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1906 Counting Chromosome Abnormalities in Chronic Lymphocytic Leukemia: Comparison of Iscn 2020 and MDS International Working Group Guidelines for Establishing Karyotype Complexity

Program: Oral and Poster Abstracts
Session: 642. Chronic Lymphocytic Leukemia: Clinical and Epidemiological: Poster I
Hematology Disease Topics & Pathways:
Lymphoid Leukemias, CLL, Diseases, Lymphoid Malignancies
Saturday, December 9, 2023, 5:30 PM-7:30 PM

Cecelia Miller, PhD1*, Ying Huang, MS, MA2, Adam S Kittai, MD2, Seema A Bhat, MD2, Kerry A Rogers, MD2, Michael R. Grever, MD2, Jennifer A. Woyach, MD2 and Matthew R Avenarius, PhD3*

1The Ohio State University Comprehensive Cancer Center, Columbus, OH
2Division of Hematology, The Ohio State University, Columbus, OH
3The Ohio State University, Columbus, OH

Karyotype complexity is established by enumerating the number of chromosome abnormalities present in a karyotype. In chronic lymphocytic leukemia (CLL), karyotype complexity, defined as ≥3 chromosome abnormalities, is an important prognostic indicator associated with poor outcomes. Additionally, stratifying patients (pts) by highly complex karyotypes (≥5 chromosome abnormalities) has shown significantly poorer outcomes compared to pts with 3-4 abnormalities (Baliakas, Blood, 2019). In principle, counting chromosome abnormalities is straightforward; however, in practice it can be nuanced, and the number of abnormalities counted for the same karyotype can differ across laboratories. A lack of standardized rules has resulted in variability in establishing complexity across CLL studies. We and others have proposed adapting the international working group on myelodysplastic syndrome (MDS) framework for use in CLL (Chun, Leuk Res, 2010; Jondreville, Am J Hematol, 2020). Additionally, a separate set of guidelines were published in the 2020 International System for Human Cytogenomic Nomenclature (ISCN). To investigate how different guidelines may impact patient categorization in correlative studies, we evaluated karyotype complexity using both guidelines in a previously reported, well-characterized, dataset with long term follow-up of patients with CLL treated with ibrutinib (Kittai, Blood, 2021).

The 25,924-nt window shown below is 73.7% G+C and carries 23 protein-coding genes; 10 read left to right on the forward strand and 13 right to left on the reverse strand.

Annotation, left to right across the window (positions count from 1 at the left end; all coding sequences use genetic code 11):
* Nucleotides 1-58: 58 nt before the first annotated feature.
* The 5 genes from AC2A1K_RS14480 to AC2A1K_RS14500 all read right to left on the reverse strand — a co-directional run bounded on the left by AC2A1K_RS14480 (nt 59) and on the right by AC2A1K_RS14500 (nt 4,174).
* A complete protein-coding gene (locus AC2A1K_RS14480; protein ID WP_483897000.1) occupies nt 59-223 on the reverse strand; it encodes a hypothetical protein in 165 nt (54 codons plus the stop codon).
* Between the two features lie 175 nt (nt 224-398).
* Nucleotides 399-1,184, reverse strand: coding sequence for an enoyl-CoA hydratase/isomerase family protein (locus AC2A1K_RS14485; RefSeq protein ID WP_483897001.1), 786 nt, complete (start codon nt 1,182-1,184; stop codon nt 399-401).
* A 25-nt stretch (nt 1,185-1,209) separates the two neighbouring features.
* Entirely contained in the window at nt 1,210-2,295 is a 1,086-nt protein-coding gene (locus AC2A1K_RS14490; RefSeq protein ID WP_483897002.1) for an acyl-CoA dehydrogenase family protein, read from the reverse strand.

456 patient karyotypes underwent expert review by two cytogeneticists. Discordant scores were discussed to reach consensus. Pts were categorized as not complex (0-2 abnormalities), complex (3-4), or highly complex (≥5) for each set of guidelines. The weighted kappa was used to evaluate agreement between the two guidelines. Progression free survival (PFS) from ibrutinib start and overall survival (OS) were evaluated by the Kaplan-Meier method. Univariable Cox regression model discrimination power for PFS and OS were evaluated by Uno’s concordance statistic.